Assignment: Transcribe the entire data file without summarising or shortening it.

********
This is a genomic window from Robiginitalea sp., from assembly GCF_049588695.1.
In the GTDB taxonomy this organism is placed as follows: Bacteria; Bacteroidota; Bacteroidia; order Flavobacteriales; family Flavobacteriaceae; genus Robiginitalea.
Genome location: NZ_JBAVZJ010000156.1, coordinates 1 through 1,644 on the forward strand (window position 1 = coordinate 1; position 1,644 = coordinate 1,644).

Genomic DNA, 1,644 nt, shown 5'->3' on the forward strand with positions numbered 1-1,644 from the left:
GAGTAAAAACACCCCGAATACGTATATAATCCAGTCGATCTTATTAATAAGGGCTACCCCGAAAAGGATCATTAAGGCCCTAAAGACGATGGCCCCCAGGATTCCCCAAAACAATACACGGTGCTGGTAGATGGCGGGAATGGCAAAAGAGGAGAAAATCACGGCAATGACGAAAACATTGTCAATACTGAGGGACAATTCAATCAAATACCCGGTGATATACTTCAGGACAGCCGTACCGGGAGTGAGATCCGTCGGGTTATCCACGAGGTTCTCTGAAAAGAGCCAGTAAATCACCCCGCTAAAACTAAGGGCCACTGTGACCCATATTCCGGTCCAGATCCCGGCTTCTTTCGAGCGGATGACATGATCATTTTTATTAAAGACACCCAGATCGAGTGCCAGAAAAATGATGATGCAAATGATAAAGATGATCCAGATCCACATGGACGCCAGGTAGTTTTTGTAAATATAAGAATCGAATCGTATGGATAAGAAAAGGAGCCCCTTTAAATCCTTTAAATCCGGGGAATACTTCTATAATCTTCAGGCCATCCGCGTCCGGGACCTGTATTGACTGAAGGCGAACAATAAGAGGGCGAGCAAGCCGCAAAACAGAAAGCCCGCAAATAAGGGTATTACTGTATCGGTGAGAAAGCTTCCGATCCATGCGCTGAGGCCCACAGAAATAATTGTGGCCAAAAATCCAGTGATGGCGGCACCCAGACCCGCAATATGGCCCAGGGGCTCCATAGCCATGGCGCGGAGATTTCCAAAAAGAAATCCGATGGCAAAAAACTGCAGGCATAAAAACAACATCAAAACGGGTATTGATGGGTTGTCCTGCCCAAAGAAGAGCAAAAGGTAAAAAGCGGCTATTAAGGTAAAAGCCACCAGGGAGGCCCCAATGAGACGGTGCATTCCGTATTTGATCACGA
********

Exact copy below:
This is a genomic window from Robiginitalea sp., from assembly GCF_049588695.1.
In the GTDB taxonomy this organism is placed as follows: Bacteria; Bacteroidota; Bacteroidia; order Flavobacteriales; family Flavobacteriaceae; genus Robiginitalea.
Genome location: NZ_JBAVZJ010000156.1, coordinates 1 through 1,644 on the forward strand (window position 1 = coordinate 1; position 1,644 = coordinate 1,644).

Genomic DNA, 1,644 nt, shown 5'->3' on the forward strand with positions numbered 1-1,644 from the left:
GAGTAAAAACACCCCGAATACGTATATAATCCAGTCGATCTTATTAATAAGGGCTACCCCGAAAAGGATCATTAAGGCCCTAAAGACGATGGCCCCCAGGATTCCCCAAAACAATACACGGTGCTGGTAGATGGCGGGAATGGCAAAAGAGGAGAAAATCACGGCAATGACGAAAACATTGTCAATACTGAGGGACAATTCAATCAAATACCCGGTGATATACTTCAGGACAGCCGTACCGGGAGTGAGATCCGTCGGGTTATCCACGAGGTTCTCTGAAAAGAGCCAGTAAATCACCCCGCTAAAACTAAGGGCCACTGTGACCCATATTCCGGTCCAGATCCCGGCTTCTTTCGAGCGGATGACATGATCATTTTTATTAAAGACACCCAGATCGAGTGCCAGAAAAATGATGATGCAAATGATAAAGATGATCCAGATCCACATGGACGCCAGGTAGTTTTTGTAAATATAAGAATCGAATCGTATGGATAAGAAAAGGAGCCCCTTTAAATCCTTTAAATCCGGGGAATACTTCTATAATCTTCAGGCCATCCGCGTCCGGGACCTGTATTGACTGAAGGCGAACAATAAGAGGGCGAGCAAGCCGCAAAACAGAAAGCCCGCAAATAAGGGTATTACTGTATCGGTGAGAAAGCTTCCGATCCATGCGCTGAGGCCCACAGAAATAATTGTGGCCAAAAATCCAGTGATGGCGGCACCCAGACCCGCAATATGGCCCAGGGGCTCCATAGCCATGGCGCGGAGATTTCCAAAAAGAAATCCGATGGCAAAAAACTGCAGGCATAAAAACAACATCAAAACGGGTATTGATGGGTTGTCCTGCCCAAAGAAGAGCAAAAGGTAAAAAGCGGCTATTAAGGTAAAAGCCACCAGGGAGGCCCCAATGAGACGGTGCATTCCGTATTTGATCACGA